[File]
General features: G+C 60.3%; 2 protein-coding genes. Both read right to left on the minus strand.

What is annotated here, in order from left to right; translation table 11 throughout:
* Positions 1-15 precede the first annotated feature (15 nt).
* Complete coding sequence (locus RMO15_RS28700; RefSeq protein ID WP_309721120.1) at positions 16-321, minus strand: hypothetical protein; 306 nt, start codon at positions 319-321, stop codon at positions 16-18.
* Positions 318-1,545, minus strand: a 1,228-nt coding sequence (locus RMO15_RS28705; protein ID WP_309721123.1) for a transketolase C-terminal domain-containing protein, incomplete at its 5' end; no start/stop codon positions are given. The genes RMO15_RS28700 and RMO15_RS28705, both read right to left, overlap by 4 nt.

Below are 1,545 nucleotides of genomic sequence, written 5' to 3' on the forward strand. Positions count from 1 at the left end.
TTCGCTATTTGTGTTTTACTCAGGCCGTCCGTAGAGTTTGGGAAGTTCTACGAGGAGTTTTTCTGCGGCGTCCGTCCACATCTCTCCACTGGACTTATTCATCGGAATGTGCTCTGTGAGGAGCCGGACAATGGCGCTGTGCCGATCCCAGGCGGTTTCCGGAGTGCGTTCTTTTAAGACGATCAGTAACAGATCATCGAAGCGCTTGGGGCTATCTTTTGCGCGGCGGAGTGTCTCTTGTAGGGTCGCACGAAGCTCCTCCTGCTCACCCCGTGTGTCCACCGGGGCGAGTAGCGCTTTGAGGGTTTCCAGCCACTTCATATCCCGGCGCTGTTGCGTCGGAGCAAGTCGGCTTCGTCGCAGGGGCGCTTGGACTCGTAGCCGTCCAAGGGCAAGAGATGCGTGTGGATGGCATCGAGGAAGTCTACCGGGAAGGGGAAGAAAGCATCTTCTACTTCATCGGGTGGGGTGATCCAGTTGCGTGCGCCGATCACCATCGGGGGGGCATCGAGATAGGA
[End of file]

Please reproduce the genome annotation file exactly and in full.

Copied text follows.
General features: G+C 60.3%; 2 protein-coding genes. Both read right to left on the minus strand.

What is annotated here, in order from left to right; translation table 11 throughout:
* Positions 1-15 precede the first annotated feature (15 nt).
* Complete coding sequence (locus RMO15_RS28700; RefSeq protein ID WP_309721120.1) at positions 16-321, minus strand: hypothetical protein; 306 nt, start codon at positions 319-321, stop codon at positions 16-18.
* Positions 318-1,545, minus strand: a 1,228-nt coding sequence (locus RMO15_RS28705; protein ID WP_309721123.1) for a transketolase C-terminal domain-containing protein, incomplete at its 5' end; no start/stop codon positions are given. The genes RMO15_RS28700 and RMO15_RS28705, both read right to left, overlap by 4 nt.

Below are 1,545 nucleotides of genomic sequence, written 5' to 3' on the forward strand. Positions count from 1 at the left end.
TTCGCTATTTGTGTTTTACTCAGGCCGTCCGTAGAGTTTGGGAAGTTCTACGAGGAGTTTTTCTGCGGCGTCCGTCCACATCTCTCCACTGGACTTATTCATCGGAATGTGCTCTGTGAGGAGCCGGACAATGGCGCTGTGCCGATCCCAGGCGGTTTCCGGAGTGCGTTCTTTTAAGACGATCAGTAACAGATCATCGAAGCGCTTGGGGCTATCTTTTGCGCGGCGGAGTGTCTCTTGTAGGGTCGCACGAAGCTCCTCCTGCTCACCCCGTGTGTCCACCGGGGCGAGTAGCGCTTTGAGGGTTTCCAGCCACTTCATATCCCGGCGCTGTTGCGTCGGAGCAAGTCGGCTTCGTCGCAGGGGCGCTTGGACTCGTAGCCGTCCAAGGGCAAGAGATGCGTGTGGATGGCATCGAGGAAGTCTACCGGGAAGGGGAAGAAAGCATCTTCTACTTCATCGGGTGGGGTGATCCAGTTGCGTGCGCCGATCACCATCGGGGGGGCATCGAGATAGGA